Britney Spears is opening up about her life behind the scenes while under her 13-year court-ordered conservatorship, according to an excerpt of her upcoming memoir "The Woman in Me."
While under the conservatorship, Spears, 41, said she felt like she “became a robot," she wrote in an excerpt of her memoir obtained by People.
“But not just a robot — a sort of child-robot. I had been so infantilized that I was losing pieces of what made me feel like myself,” she wrote, according to People. “The conservatorship stripped me of my womanhood, made me into a child. I became more of an entity than a person onstage. I had always felt music in my bones and my blood; they stole that from me.”
Spears also wrote that her father and conservator Jamie Spears criticized her appearance and “repeatedly told me I looked fat and that I was going to have to do something about it."
"Feeling like you’re never good enough is a soul-crushing state of being for a child. He’d drummed that message into me as a girl, and even after I’d accomplished so much, he was continuing to do that to me," Spears wrote.
The conservatorship, which was officially dissolved by a judge in Los Angeles Superior court in November 2021, stripped the singer of making her own personal and financial decisions for over a decade.
Spears said she felt like a shadow of herself as the 13 years went by.
"I think back now on my father and his associates having control over my body and my money for that long and it makes me feel sick," she said.
"Think of how many male artists gambled all their money away; how many had substance abuse or mental health issues. No one tried to take away their control over their bodies and money. I didn’t deserve what my family did to me."
An attorney for Jamie Spears declined to comment on the memoir to TODAY.com.
In September 2021, Jamie Spears made a petition to end the conservatorship. In that filing, he claimed the arrangement “helped Ms. Spears get through a major life crisis, rehabilitate and advance her career, and put her finances and her affairs in order."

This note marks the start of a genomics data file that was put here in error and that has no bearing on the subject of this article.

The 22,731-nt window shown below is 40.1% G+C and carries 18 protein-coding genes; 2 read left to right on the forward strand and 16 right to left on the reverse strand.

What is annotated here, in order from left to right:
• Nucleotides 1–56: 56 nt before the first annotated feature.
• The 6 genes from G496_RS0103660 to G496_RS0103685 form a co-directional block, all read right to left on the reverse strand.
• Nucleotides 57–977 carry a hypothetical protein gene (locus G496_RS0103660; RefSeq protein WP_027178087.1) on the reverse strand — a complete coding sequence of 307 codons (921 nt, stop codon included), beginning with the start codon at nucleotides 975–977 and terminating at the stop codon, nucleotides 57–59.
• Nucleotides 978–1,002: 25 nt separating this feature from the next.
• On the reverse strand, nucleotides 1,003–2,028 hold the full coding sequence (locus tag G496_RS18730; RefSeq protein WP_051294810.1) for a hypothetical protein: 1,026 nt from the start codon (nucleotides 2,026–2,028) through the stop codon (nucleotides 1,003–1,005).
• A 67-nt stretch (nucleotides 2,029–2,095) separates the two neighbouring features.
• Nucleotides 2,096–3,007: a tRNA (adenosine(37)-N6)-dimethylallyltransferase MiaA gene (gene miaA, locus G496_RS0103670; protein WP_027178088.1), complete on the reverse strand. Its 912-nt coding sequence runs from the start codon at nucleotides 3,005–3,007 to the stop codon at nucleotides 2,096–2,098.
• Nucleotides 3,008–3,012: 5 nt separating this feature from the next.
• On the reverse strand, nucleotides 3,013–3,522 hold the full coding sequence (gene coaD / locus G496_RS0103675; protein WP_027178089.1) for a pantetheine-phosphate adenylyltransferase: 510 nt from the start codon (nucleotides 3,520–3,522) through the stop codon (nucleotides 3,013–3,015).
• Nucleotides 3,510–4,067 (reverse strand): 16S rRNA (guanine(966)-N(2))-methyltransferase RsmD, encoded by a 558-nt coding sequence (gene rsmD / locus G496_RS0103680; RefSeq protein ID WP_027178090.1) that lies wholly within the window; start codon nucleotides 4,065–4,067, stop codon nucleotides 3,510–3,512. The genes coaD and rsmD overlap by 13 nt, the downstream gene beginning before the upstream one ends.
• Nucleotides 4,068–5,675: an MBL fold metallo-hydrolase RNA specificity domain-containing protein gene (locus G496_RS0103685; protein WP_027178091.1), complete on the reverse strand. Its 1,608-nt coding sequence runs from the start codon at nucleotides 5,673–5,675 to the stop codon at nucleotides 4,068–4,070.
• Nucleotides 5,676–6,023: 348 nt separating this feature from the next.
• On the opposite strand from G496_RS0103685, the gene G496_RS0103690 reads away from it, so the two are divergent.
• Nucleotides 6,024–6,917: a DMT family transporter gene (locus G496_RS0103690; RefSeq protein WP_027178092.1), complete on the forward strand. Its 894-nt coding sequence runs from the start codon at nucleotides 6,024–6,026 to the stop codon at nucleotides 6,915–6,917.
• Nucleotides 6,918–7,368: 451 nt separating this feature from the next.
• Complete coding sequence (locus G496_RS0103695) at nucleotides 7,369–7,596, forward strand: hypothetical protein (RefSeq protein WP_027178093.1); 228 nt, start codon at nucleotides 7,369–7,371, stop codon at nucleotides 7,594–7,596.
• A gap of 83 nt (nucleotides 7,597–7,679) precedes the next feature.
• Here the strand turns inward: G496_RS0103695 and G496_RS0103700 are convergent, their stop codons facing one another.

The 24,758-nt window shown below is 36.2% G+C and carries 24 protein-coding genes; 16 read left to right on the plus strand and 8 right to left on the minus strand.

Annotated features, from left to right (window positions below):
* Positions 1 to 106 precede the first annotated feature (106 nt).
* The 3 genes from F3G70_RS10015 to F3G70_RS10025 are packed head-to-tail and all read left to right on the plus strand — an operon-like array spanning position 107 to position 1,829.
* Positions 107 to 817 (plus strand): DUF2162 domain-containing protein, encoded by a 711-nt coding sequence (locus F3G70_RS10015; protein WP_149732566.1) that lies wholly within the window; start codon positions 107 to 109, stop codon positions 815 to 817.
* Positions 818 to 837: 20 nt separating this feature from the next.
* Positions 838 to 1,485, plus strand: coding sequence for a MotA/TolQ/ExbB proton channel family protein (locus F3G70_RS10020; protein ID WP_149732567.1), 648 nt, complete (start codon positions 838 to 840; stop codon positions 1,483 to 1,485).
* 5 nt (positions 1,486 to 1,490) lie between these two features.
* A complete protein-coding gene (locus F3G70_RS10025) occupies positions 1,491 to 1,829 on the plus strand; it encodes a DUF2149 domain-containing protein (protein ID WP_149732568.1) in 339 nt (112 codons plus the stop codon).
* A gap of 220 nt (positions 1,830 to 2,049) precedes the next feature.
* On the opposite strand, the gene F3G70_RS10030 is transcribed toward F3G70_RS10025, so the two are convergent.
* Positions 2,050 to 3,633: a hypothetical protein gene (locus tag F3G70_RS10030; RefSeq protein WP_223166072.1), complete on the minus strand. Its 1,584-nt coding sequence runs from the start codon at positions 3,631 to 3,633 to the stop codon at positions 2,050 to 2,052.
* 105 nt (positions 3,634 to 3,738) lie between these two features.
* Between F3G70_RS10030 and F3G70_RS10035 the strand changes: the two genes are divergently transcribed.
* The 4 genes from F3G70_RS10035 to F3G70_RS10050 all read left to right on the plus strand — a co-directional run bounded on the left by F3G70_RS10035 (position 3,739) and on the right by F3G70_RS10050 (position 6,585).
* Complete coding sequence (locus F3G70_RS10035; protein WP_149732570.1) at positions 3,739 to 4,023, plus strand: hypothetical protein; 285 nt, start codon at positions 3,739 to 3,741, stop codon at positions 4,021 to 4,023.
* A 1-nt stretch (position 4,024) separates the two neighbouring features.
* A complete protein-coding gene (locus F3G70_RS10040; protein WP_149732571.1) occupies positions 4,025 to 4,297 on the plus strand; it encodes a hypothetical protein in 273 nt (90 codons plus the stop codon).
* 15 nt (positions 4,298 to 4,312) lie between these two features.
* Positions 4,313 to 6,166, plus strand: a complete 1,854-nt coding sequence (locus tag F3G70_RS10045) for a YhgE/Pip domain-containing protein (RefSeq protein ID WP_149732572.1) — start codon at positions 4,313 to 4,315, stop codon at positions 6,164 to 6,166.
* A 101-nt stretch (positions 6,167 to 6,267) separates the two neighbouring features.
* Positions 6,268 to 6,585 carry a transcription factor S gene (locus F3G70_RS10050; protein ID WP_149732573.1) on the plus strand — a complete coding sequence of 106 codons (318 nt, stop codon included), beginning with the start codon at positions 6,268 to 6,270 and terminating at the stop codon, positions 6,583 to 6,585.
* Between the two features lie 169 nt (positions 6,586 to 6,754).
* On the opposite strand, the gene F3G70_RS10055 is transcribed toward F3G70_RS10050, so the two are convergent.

In the book excerpt, Spears also said she found it ironic that she accomplished so much — recording several albums and headlining a residency in Las Vegas — while she was "supposedly so incapacitated that I had to be controlled by my family."
"The truth was, though, when I stopped to think about it for very long, it wasn’t funny at all," she wrote.
"This is what’s hard to explain, how quickly I could vacillate between being a little girl and being a teenager and being a woman, because of the way they had robbed me of my freedom," Spears wrote. "There was no way to behave like an adult, since they wouldn’t treat me like an adult, so I would regress and act like a little girl; but then my adult self would step back in — only my world didn’t allow me to be an adult."
Later, she writes: "They wanted me to be wild onstage, the way they told me to be, and to be a robot the rest of the time.
"It was death to my creativity as an artist," she added.
Spears' memoir is set to be released on Oct. 24. Gallery Books, an imprint of Simon & Schuster, announced that actor Michelle Williams would narrate the audiobook, while Spears is set to record the book’s introduction.
“This book has been a labor of love and all the emotions that come with it,” Spears said in a statement. “Reliving everything has been exciting, heart-wrenching, and emotional, to say the least. For those reasons, I will only be reading a small part of my audiobook. I am so grateful to the amazing Michelle Williams for reading the rest of it.”
Williams said in a statement of her involvement in the project: "I stand with Britney."